There is of course a lot that we can do with the Google Analytics data. I'd like to look at the different versions of all the browsers, filter by country/language/OS and also compare our stats with other websites.

If you have any interesting browser stats for comparison, let me know in the comments.

Getting the data

I wanted browser stats for the last few years so I went straight to Google Analytics (GA), found our profile for external traffic and delved into the numbers.  However, it soon became clear that gathering data for the past few years from the web site would take ages (as I'd need to export data for 45 months individually).

So, I decided to get the data from GA using the API.  After looking around for existing code to help me, I settled on a pure JavaScript solution as a starting point.  This not only grabbed the data from GA but also generated graphs from it using Google Chart Tools.  It seemed perfect!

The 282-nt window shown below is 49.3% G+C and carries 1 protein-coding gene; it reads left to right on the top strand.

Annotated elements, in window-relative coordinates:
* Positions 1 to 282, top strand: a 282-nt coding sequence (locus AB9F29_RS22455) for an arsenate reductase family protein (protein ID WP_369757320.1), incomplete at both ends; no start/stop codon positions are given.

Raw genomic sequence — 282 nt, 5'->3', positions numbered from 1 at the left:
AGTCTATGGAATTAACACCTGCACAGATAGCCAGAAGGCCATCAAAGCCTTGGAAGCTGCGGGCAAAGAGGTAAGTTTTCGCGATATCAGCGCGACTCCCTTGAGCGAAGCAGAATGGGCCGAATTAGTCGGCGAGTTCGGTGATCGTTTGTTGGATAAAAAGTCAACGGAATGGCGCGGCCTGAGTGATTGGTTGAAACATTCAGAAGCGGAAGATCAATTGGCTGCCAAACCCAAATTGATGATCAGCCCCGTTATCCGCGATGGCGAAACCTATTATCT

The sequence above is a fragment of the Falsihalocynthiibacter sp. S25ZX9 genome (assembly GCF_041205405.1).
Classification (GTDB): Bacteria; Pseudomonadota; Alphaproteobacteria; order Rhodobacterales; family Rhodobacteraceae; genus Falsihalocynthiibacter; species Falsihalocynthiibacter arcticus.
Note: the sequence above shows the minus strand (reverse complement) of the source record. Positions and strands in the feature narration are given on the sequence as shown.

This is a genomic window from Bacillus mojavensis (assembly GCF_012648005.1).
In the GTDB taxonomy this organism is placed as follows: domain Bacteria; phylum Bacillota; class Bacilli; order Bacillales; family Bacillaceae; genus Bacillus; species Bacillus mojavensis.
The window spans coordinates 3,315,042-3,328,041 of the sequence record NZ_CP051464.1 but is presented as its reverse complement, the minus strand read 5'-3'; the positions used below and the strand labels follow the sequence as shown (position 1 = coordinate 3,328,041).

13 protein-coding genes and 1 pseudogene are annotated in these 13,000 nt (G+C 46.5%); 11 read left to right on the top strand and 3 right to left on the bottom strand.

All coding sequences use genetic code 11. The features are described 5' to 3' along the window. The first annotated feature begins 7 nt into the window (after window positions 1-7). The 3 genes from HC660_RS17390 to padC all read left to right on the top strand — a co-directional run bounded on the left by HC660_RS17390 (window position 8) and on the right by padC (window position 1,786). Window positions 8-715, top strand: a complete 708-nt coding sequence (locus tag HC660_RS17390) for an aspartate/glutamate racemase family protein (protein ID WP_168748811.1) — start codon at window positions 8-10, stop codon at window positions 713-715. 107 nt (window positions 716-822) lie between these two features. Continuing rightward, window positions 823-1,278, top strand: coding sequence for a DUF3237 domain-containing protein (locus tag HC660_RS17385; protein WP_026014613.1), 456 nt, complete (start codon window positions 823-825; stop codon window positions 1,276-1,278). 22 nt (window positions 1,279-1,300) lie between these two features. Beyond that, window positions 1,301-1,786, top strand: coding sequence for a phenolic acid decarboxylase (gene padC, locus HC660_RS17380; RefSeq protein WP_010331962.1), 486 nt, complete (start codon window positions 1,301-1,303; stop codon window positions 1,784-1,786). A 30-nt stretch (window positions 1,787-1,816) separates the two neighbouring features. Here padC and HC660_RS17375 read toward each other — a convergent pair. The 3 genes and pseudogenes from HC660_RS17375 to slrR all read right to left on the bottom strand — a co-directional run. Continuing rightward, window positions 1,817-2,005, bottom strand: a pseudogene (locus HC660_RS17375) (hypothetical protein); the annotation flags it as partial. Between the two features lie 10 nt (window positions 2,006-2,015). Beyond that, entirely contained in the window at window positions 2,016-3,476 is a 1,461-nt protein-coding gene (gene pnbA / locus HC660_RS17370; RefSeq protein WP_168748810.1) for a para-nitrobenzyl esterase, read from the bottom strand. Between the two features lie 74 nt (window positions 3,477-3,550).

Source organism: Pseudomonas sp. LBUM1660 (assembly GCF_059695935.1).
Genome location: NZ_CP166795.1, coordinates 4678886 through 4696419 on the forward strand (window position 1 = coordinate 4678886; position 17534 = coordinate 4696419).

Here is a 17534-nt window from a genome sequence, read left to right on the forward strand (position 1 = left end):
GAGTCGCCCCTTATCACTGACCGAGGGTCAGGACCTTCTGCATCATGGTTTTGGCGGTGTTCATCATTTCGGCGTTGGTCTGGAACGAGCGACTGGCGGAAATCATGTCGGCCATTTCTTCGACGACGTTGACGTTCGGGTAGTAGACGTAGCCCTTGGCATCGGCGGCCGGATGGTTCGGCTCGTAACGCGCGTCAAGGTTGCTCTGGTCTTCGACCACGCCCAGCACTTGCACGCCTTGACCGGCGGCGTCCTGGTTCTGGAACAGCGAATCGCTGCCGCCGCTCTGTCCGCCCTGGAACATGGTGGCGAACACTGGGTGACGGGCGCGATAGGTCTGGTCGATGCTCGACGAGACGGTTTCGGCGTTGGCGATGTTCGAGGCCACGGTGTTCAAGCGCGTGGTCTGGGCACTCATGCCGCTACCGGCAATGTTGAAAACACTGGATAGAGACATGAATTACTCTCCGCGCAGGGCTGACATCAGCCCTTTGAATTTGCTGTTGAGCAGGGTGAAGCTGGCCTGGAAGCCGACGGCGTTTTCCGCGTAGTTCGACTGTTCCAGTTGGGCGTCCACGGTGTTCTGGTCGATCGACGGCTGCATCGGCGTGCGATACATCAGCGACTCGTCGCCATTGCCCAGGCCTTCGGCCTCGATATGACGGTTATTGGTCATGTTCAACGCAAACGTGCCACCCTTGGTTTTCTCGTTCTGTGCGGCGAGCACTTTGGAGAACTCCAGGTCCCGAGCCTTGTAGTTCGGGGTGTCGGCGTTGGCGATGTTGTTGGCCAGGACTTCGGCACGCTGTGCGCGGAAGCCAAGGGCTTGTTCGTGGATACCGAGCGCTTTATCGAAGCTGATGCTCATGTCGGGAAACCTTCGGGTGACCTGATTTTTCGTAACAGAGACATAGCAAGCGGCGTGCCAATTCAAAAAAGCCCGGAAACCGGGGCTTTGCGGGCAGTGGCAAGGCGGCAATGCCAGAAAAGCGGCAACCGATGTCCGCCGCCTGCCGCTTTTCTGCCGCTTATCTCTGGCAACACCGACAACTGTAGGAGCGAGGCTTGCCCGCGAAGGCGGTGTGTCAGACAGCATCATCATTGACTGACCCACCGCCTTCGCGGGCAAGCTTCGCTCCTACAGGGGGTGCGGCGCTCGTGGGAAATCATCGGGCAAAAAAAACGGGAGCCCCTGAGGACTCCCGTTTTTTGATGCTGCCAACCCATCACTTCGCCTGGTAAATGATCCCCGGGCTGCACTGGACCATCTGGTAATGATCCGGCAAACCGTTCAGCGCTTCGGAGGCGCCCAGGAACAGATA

Or so I thought.  But, as so often is the case, I needed to modify the original code a lot more than I first expected, to get it doing what I wanted.  There were a few issues to overcome, including 414 errors (which were new to me) from the Google Chart API (documented in the FAQs) and the limited dimensions of Google Charts.  A really helpful tool for checking the data coming from GA was the Data Feed Query Explorer.

Once I had tweaked the code, understood the data formats and chosen my chart colours, I was able to get useful output and generate the graphs I've included in this post.

All data sourced from Google Analytics via the Data API. Values less then 0.5% have been ignored. All data is from external visits to the web site. Graphs were drawn using Google Chart tools and are accurate to 2px. Use caution when interpreting the graphs. Past performance is no guarantee of future success. Lines can go down as well as up.